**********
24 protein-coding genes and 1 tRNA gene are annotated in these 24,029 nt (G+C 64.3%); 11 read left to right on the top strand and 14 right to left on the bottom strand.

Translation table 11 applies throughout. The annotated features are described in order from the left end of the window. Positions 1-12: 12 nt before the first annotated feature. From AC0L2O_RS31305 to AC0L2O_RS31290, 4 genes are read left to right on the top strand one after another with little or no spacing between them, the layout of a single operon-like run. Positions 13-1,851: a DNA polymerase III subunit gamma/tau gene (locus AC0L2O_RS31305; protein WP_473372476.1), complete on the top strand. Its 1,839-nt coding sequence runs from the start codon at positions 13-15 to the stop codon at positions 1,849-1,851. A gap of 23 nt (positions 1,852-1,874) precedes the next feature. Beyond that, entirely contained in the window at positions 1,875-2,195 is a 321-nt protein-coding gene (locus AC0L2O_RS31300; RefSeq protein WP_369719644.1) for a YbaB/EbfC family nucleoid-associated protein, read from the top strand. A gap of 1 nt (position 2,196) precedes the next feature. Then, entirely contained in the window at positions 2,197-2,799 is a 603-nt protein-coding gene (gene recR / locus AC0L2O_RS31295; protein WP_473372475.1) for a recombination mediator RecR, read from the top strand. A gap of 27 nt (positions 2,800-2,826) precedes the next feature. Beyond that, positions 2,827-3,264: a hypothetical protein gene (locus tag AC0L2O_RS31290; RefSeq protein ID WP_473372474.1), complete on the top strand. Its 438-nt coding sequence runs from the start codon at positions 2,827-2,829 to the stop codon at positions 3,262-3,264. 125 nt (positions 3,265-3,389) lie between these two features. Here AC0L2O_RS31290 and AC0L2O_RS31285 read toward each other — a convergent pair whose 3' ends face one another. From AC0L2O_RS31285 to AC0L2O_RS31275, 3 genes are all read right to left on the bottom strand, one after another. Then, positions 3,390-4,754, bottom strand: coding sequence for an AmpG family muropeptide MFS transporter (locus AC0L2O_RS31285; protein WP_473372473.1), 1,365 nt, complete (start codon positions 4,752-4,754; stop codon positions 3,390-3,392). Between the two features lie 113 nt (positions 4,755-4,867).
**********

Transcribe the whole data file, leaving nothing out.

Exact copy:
24 protein-coding genes and 1 tRNA gene are annotated in these 24,029 nt (G+C 64.3%); 11 read left to right on the top strand and 14 right to left on the bottom strand.

Translation table 11 applies throughout. The annotated features are described in order from the left end of the window. Positions 1-12: 12 nt before the first annotated feature. From AC0L2O_RS31305 to AC0L2O_RS31290, 4 genes are read left to right on the top strand one after another with little or no spacing between them, the layout of a single operon-like run. Positions 13-1,851: a DNA polymerase III subunit gamma/tau gene (locus AC0L2O_RS31305; protein WP_473372476.1), complete on the top strand. Its 1,839-nt coding sequence runs from the start codon at positions 13-15 to the stop codon at positions 1,849-1,851. A gap of 23 nt (positions 1,852-1,874) precedes the next feature. Beyond that, entirely contained in the window at positions 1,875-2,195 is a 321-nt protein-coding gene (locus AC0L2O_RS31300; RefSeq protein WP_369719644.1) for a YbaB/EbfC family nucleoid-associated protein, read from the top strand. A gap of 1 nt (position 2,196) precedes the next feature. Then, entirely contained in the window at positions 2,197-2,799 is a 603-nt protein-coding gene (gene recR / locus AC0L2O_RS31295; protein WP_473372475.1) for a recombination mediator RecR, read from the top strand. A gap of 27 nt (positions 2,800-2,826) precedes the next feature. Beyond that, positions 2,827-3,264: a hypothetical protein gene (locus tag AC0L2O_RS31290; RefSeq protein ID WP_473372474.1), complete on the top strand. Its 438-nt coding sequence runs from the start codon at positions 2,827-2,829 to the stop codon at positions 3,262-3,264. 125 nt (positions 3,265-3,389) lie between these two features. Here AC0L2O_RS31290 and AC0L2O_RS31285 read toward each other — a convergent pair whose 3' ends face one another. From AC0L2O_RS31285 to AC0L2O_RS31275, 3 genes are all read right to left on the bottom strand, one after another. Then, positions 3,390-4,754, bottom strand: coding sequence for an AmpG family muropeptide MFS transporter (locus AC0L2O_RS31285; protein WP_473372473.1), 1,365 nt, complete (start codon positions 4,752-4,754; stop codon positions 3,390-3,392). Between the two features lie 113 nt (positions 4,755-4,867).